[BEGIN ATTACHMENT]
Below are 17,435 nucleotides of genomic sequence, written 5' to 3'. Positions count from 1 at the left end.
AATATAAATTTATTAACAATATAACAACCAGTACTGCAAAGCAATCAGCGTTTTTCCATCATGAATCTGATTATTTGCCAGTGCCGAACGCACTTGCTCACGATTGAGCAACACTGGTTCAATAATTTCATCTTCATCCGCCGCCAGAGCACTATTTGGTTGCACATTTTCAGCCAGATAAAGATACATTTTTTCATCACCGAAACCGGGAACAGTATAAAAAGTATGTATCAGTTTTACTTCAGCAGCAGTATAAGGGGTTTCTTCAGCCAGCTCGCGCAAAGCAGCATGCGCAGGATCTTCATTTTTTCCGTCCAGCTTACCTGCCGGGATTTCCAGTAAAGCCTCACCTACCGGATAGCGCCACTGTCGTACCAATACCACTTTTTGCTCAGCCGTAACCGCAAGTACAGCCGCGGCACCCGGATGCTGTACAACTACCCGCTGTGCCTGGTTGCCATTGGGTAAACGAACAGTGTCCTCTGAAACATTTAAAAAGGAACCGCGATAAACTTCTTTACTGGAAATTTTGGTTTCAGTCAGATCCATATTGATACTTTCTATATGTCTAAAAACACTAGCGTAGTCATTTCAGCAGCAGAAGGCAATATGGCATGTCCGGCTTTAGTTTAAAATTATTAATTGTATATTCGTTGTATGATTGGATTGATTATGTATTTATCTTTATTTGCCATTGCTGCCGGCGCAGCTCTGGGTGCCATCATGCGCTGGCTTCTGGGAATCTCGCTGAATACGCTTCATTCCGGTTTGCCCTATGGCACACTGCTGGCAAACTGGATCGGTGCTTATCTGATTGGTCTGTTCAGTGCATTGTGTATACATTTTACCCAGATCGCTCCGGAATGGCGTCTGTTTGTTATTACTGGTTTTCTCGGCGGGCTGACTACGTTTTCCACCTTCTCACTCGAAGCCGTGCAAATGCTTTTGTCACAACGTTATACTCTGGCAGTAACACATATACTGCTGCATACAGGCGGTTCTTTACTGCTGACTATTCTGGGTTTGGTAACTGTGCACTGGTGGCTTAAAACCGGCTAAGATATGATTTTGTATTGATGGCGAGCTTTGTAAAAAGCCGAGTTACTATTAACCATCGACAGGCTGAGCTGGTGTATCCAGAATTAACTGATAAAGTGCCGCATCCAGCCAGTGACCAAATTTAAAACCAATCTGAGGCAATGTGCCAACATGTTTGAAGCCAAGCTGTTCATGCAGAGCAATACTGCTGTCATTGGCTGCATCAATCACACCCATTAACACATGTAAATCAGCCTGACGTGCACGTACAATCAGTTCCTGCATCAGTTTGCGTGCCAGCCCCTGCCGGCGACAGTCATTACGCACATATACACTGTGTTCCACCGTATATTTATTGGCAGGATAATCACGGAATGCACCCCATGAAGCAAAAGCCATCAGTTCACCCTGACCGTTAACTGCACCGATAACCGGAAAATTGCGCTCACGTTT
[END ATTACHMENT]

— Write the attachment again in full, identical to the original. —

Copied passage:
Below are 17,435 nucleotides of genomic sequence, written 5' to 3'. Positions count from 1 at the left end.
AATATAAATTTATTAACAATATAACAACCAGTACTGCAAAGCAATCAGCGTTTTTCCATCATGAATCTGATTATTTGCCAGTGCCGAACGCACTTGCTCACGATTGAGCAACACTGGTTCAATAATTTCATCTTCATCCGCCGCCAGAGCACTATTTGGTTGCACATTTTCAGCCAGATAAAGATACATTTTTTCATCACCGAAACCGGGAACAGTATAAAAAGTATGTATCAGTTTTACTTCAGCAGCAGTATAAGGGGTTTCTTCAGCCAGCTCGCGCAAAGCAGCATGCGCAGGATCTTCATTTTTTCCGTCCAGCTTACCTGCCGGGATTTCCAGTAAAGCCTCACCTACCGGATAGCGCCACTGTCGTACCAATACCACTTTTTGCTCAGCCGTAACCGCAAGTACAGCCGCGGCACCCGGATGCTGTACAACTACCCGCTGTGCCTGGTTGCCATTGGGTAAACGAACAGTGTCCTCTGAAACATTTAAAAAGGAACCGCGATAAACTTCTTTACTGGAAATTTTGGTTTCAGTCAGATCCATATTGATACTTTCTATATGTCTAAAAACACTAGCGTAGTCATTTCAGCAGCAGAAGGCAATATGGCATGTCCGGCTTTAGTTTAAAATTATTAATTGTATATTCGTTGTATGATTGGATTGATTATGTATTTATCTTTATTTGCCATTGCTGCCGGCGCAGCTCTGGGTGCCATCATGCGCTGGCTTCTGGGAATCTCGCTGAATACGCTTCATTCCGGTTTGCCCTATGGCACACTGCTGGCAAACTGGATCGGTGCTTATCTGATTGGTCTGTTCAGTGCATTGTGTATACATTTTACCCAGATCGCTCCGGAATGGCGTCTGTTTGTTATTACTGGTTTTCTCGGCGGGCTGACTACGTTTTCCACCTTCTCACTCGAAGCCGTGCAAATGCTTTTGTCACAACGTTATACTCTGGCAGTAACACATATACTGCTGCATACAGGCGGTTCTTTACTGCTGACTATTCTGGGTTTGGTAACTGTGCACTGGTGGCTTAAAACCGGCTAAGATATGATTTTGTATTGATGGCGAGCTTTGTAAAAAGCCGAGTTACTATTAACCATCGACAGGCTGAGCTGGTGTATCCAGAATTAACTGATAAAGTGCCGCATCCAGCCAGTGACCAAATTTAAAACCAATCTGAGGCAATGTGCCAACATGTTTGAAGCCAAGCTGTTCATGCAGAGCAATACTGCTGTCATTGGCTGCATCAATCACACCCATTAACACATGTAAATCAGCCTGACGTGCACGTACAATCAGTTCCTGCATCAGTTTGCGTGCCAGCCCCTGCCGGCGACAGTCATTACGCACATATACACTGTGTTCCACCGTATATTTATTGGCAGGATAATCACGGAATGCACCCCATGAAGCAAAAGCCATCAGTTCACCCTGACCGTTAACTGCACCGATAACCGGAAAATTGCGCTCACGTTT